The “Napoleon“of Iranian revolution saw a different destiny from that planned by Iranian religious hierarchy. The ideologists of spreading Iranian influence beyond Iran's borders turned General Qassem Soleimani into Napoleon Bonaparte of the Middle East. He became the leader of Quds Forces, the elite military formation of Islamic Revolutionary Guard Corps for special and overseas operations. The mission of Quds Forces (Jerusalem) was to liberate Jerusalem from Israel. General Soleimani insisted on his image as a “soldier“ serving the Islamic Revolution and not as a politician in a suit. The distance from the spotlight and cameras transformed him into a myth that interlaces the reality and fantasies about the great Shia-Iranian empire.
Soleimani led the empire of paramilitary militias in the region and personally oversaw fighting operations, be it in Syria or Iraq. He was the frontman of Iranian Hezbollah since the late 1990s. He was the proxy of the theocratic leader of Islamic Revolution Ayatollah Ali Khamenei, as well as the first man in Iran's Revolutionary Guard and an excellent manager of their foreign operations.
Even before his death, pro-Iranian militiamen in the Arab region regarded Soleimani as the third of the three great leaders, following Ayatollah Ruhollah Khomeini and Ayatollah Ali Khamenei, who declared him a living martyr during his appointment as Quds Forces commander in 1998.
During the French Revolution Napoleon Bonaparte turned against the Republic and became Emperor Napoleon I. In the Russian Revolution the Red Army got rid of its great generals to prevent a leader with Napoleon's traits overthrowing the hegemony of the Bolshevik party. Thus, in 1927 they removed Lev Trosky, the founder of the Red Army. A similar case was the liquidation of Marshal Mikhail Tukhachevsky in 1937. The most prominent military commander deserved for the victory over Nazi Germany, Marshal Georgy Zhukov, was removed from the centres of military and political decision-making after the war.
The Chinese Revolution also had its own “Napoleon“– it was Marshal Lin Biao, whose ambition was to succeed Mao Zedong in the early years of the Cultural Revolution, so he was removed in 1971. The party then dealt with the Gang of Four led by Mao Zedong's wife Jiang Qing, who was charged with treason and attempts to seize power after her husband's death.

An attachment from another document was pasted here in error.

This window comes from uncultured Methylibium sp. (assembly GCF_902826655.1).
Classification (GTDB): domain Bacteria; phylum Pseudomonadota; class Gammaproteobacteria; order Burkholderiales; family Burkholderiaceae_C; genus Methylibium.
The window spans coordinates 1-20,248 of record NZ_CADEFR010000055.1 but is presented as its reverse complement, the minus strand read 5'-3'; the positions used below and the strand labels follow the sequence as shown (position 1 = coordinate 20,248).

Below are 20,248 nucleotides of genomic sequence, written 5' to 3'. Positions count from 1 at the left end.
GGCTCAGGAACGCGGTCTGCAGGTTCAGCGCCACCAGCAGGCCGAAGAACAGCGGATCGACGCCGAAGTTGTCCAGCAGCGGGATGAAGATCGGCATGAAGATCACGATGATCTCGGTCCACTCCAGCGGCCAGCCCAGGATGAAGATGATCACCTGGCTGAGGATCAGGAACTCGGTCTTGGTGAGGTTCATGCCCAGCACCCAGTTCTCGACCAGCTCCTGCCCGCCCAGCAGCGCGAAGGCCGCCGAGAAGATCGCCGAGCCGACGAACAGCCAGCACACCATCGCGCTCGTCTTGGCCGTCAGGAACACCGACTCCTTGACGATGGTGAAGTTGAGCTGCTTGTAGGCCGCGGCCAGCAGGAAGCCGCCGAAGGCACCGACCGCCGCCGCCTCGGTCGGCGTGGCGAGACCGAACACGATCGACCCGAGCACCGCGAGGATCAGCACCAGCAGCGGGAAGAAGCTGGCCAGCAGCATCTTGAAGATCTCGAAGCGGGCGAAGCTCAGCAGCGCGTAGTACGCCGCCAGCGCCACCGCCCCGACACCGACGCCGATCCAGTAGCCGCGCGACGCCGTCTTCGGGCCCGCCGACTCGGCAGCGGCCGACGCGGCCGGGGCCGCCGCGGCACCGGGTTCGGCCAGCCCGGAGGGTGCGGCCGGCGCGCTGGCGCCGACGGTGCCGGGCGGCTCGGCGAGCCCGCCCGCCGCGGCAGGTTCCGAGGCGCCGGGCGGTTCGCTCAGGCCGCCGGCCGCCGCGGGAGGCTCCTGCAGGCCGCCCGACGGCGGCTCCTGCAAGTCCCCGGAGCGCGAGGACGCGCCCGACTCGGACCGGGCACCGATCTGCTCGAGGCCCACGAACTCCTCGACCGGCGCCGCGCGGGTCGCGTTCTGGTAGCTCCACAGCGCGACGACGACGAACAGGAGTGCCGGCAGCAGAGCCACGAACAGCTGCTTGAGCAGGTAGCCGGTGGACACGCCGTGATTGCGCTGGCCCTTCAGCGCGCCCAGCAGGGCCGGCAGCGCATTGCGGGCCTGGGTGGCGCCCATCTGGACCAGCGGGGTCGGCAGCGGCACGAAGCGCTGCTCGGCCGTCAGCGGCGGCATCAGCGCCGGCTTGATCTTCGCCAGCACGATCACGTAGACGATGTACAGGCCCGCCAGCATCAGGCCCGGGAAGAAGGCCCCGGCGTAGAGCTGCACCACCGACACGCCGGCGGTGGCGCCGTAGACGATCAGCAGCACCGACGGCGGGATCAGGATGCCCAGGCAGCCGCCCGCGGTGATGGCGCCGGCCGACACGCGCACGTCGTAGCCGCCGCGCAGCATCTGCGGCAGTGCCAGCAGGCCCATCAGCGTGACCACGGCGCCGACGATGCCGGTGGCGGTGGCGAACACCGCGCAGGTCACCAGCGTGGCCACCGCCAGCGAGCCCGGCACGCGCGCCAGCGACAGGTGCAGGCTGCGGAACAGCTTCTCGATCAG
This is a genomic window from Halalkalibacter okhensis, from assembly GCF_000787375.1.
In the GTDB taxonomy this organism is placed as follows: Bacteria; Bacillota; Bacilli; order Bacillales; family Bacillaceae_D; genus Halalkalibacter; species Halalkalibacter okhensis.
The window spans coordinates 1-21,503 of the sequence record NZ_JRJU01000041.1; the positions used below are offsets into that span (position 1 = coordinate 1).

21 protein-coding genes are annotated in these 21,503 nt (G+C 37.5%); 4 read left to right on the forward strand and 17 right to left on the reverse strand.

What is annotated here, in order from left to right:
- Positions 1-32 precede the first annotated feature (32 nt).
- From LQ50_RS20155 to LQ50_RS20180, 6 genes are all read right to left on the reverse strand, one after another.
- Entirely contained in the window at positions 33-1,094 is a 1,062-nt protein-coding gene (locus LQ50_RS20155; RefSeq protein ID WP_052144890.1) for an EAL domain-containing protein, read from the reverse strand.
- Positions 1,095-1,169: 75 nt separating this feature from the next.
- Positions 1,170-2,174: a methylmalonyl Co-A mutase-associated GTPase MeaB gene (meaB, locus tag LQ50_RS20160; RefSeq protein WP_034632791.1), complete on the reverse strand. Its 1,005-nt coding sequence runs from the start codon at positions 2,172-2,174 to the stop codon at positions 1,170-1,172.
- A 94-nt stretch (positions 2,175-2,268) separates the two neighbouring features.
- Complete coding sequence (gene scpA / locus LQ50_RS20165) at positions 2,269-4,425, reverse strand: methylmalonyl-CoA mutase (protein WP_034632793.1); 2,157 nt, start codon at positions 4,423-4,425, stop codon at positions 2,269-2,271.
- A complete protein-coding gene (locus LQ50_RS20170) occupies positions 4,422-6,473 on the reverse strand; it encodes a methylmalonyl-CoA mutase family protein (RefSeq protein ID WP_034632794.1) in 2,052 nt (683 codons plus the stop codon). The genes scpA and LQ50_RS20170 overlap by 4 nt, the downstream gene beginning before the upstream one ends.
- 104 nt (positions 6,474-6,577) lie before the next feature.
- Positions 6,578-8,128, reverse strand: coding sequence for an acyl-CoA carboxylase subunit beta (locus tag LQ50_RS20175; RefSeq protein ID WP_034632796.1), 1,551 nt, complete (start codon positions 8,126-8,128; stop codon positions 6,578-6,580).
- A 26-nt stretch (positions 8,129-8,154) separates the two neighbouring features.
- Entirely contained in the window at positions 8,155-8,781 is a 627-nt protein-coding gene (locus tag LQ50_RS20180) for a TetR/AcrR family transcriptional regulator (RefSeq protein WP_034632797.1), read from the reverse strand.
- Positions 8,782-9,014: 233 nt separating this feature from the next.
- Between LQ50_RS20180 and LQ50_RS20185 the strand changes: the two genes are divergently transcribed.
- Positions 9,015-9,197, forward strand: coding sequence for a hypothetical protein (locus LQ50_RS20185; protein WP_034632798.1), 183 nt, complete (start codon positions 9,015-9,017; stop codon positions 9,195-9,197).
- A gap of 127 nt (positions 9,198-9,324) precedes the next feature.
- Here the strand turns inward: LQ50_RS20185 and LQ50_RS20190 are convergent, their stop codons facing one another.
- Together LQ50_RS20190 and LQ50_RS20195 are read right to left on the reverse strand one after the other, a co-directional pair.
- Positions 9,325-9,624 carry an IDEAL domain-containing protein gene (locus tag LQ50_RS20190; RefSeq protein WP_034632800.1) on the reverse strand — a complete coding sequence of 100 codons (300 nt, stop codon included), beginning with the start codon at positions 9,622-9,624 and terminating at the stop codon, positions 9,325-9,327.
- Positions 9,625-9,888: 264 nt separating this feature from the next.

General Soleimani was the favourite in the religious hierarchy
General Soleimani, who was being prepared by the religious leaders to become the head of state, was not killed by his people as was the case in the above mentioned revolutions elsewhere in the world, but by the Americans who regarded him as the greatest threat to their interests in the Middle East.
The “Napoleon“ figure was liquidated from the outside, even before the strong Iranian religious hierarchy completed his political launch at 2022 presidential election, during a very turbulent times in the Middle East. Donald Trump's administration amputated the napoleonistic plans of Iran's Revolutionary Guard which had increased the control of power in Iran in terms of religious hierarchy on one hand and the state bureaucracy on the other hand.
The throne that was supposed to be taken by General Soleimani with his napoleonistic charisma which was created not only by himself but also by the Iranian regime and the Arab Shia militias, is now empty.
General Soleimani was the most dangerous Iranian the world has ever known. His militias organised and executed mass killings in Syria, while in Iraq he established militias that stroke terror in the Sunni towns occupied by ISIL.
There is little possibility that such a charismatic and mythical figure may be created again in the near future. General Soleimani was the military commander of Iranian dream of a reborn empire. That dream has died with him – at least for now.
Ljubljana, 15 January 2020